There is one method, frequently overlooked, that we might utilize to access that additional strong voice that might accelerate the solutions to the many problems we face. We access that voice through prayer. This is not prayer to an iconic donkey or elephant. It is prayer to the One who created us all, heaven and earth.

The Environmental Protection Agency may regulate the air and water but it was the Creator who first gave them to us; The Food and Drug Administration may regulate what we put into our bodies but it was the Creator who put the seed on this planet. I think you get my point. If we are so determined to divine how our live should be lived on this Earth, why don’t we simply cut right to the Divine One and ask our God through prayer?

I know who my God is and I will celebrate the Resurrection on Easter Sunday as an extension of my worship throughout the year. I know that I do not pray as often as I should but I believe in the healing power of prayer and the clarity that it can bring.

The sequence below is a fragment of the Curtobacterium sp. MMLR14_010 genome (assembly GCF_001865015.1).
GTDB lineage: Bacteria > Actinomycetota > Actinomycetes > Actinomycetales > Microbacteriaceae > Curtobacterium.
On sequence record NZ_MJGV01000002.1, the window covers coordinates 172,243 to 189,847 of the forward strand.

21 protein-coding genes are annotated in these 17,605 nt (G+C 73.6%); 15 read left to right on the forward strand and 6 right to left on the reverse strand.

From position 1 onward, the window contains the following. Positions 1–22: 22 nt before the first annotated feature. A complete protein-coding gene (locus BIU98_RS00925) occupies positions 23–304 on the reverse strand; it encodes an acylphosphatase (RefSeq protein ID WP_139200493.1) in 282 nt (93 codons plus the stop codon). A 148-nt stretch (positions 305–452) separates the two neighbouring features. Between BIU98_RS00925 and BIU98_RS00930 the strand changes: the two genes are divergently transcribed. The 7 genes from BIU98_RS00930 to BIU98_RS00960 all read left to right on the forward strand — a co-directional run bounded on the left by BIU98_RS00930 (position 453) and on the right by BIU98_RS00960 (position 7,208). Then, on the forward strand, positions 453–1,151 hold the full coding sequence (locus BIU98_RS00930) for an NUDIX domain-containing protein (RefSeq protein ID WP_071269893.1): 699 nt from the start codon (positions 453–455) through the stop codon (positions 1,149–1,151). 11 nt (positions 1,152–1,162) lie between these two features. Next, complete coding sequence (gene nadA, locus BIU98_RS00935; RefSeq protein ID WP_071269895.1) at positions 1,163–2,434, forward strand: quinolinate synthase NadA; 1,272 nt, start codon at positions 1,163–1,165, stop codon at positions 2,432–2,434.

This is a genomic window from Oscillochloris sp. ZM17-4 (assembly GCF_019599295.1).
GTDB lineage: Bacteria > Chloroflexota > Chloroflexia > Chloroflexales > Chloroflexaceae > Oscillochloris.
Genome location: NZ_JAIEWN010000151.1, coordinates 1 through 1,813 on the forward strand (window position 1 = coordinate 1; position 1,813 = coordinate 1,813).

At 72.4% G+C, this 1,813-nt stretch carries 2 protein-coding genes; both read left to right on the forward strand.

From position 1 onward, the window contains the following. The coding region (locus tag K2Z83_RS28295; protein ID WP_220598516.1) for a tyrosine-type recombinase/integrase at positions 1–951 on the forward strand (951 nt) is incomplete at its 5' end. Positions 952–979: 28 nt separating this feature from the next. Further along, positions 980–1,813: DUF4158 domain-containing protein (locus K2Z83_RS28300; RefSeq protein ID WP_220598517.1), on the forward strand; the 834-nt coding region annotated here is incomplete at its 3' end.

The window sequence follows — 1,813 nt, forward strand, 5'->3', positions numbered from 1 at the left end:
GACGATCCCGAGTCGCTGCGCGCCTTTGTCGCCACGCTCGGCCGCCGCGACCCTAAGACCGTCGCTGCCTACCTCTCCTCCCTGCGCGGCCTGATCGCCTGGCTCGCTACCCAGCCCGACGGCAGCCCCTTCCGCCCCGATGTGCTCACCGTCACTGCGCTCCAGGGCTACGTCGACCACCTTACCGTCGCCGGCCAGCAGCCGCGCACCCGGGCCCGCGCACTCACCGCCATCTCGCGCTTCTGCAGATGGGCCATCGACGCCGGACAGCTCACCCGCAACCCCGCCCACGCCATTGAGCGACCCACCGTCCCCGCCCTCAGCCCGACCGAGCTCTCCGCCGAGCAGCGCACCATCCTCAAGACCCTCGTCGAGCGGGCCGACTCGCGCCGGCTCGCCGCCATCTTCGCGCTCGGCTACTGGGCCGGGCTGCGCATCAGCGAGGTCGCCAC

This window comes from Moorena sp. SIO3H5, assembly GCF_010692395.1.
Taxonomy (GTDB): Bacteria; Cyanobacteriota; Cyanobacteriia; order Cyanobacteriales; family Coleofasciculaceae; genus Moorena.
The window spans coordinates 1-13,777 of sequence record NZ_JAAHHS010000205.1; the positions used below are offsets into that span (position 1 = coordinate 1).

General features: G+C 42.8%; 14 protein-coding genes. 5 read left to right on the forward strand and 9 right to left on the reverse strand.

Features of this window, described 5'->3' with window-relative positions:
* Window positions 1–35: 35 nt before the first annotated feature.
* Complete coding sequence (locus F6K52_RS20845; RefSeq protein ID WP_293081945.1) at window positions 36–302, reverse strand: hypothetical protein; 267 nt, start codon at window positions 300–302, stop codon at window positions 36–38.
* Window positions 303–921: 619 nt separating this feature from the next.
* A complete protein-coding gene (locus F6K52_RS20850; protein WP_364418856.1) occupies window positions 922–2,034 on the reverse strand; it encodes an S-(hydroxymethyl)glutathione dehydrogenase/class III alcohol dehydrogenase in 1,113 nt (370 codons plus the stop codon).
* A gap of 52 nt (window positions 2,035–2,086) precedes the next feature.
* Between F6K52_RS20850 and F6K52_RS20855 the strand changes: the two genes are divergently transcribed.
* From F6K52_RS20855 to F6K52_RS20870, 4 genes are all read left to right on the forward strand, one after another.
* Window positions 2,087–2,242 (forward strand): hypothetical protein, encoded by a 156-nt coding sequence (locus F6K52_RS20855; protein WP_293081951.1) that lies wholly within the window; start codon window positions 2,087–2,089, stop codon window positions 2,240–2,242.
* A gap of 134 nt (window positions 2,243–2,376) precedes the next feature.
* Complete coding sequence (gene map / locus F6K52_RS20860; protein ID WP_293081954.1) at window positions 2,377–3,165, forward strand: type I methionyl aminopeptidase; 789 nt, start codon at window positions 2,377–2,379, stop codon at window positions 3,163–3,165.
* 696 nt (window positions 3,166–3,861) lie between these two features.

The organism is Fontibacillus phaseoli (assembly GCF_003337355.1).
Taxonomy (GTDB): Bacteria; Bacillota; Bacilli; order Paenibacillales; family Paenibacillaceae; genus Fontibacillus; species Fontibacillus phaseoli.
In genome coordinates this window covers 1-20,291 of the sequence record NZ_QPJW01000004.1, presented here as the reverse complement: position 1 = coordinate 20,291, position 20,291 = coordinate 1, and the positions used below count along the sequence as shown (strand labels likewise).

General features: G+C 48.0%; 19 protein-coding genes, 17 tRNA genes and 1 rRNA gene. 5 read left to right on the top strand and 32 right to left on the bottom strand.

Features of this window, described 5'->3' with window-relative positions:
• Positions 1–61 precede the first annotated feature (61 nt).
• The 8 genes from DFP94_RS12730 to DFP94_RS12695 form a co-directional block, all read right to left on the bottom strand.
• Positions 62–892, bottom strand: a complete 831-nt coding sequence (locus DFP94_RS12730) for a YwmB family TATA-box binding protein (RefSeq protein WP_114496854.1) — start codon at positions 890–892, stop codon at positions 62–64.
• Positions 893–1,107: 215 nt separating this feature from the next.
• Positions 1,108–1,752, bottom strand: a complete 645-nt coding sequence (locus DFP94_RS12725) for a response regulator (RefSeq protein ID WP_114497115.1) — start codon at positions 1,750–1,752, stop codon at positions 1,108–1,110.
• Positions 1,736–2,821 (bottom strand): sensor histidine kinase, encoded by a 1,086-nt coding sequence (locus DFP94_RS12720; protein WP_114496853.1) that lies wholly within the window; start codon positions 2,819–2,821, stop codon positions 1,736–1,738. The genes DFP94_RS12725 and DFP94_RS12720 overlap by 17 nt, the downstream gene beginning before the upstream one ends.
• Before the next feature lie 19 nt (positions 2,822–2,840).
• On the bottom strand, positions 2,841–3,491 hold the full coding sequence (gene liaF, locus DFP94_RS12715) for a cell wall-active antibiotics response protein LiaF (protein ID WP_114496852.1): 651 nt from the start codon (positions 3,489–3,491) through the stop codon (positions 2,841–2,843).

I am a navigator by training and I know that it is always darkest before the dawn. And when dawn did break for me at sea, the stars appeared in their places, set there by our Creator, to guide me on course. Maybe it is time to take a bit of a break from the false gods of social media and cable television and Hollywood.

It is time for us to call on the A Team. And we do that through prayer. It is not the end.

I wish to all my fellow believers a Happy Easter.

Press on.

1 Comment

Filed under Essay